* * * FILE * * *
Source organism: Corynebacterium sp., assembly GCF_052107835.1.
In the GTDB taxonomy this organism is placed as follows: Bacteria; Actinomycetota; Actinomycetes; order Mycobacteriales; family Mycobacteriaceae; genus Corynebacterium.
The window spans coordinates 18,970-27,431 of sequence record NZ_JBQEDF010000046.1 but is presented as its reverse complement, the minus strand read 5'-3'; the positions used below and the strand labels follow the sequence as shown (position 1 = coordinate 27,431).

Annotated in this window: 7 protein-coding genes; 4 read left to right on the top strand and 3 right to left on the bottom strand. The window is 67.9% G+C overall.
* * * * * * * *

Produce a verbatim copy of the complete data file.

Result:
Source organism: Corynebacterium sp., assembly GCF_052107835.1.
In the GTDB taxonomy this organism is placed as follows: Bacteria; Actinomycetota; Actinomycetes; order Mycobacteriales; family Mycobacteriaceae; genus Corynebacterium.
The window spans coordinates 18,970-27,431 of sequence record NZ_JBQEDF010000046.1 but is presented as its reverse complement, the minus strand read 5'-3'; the positions used below and the strand labels follow the sequence as shown (position 1 = coordinate 27,431).

Annotated in this window: 7 protein-coding genes; 4 read left to right on the top strand and 3 right to left on the bottom strand. The window is 67.9% G+C overall.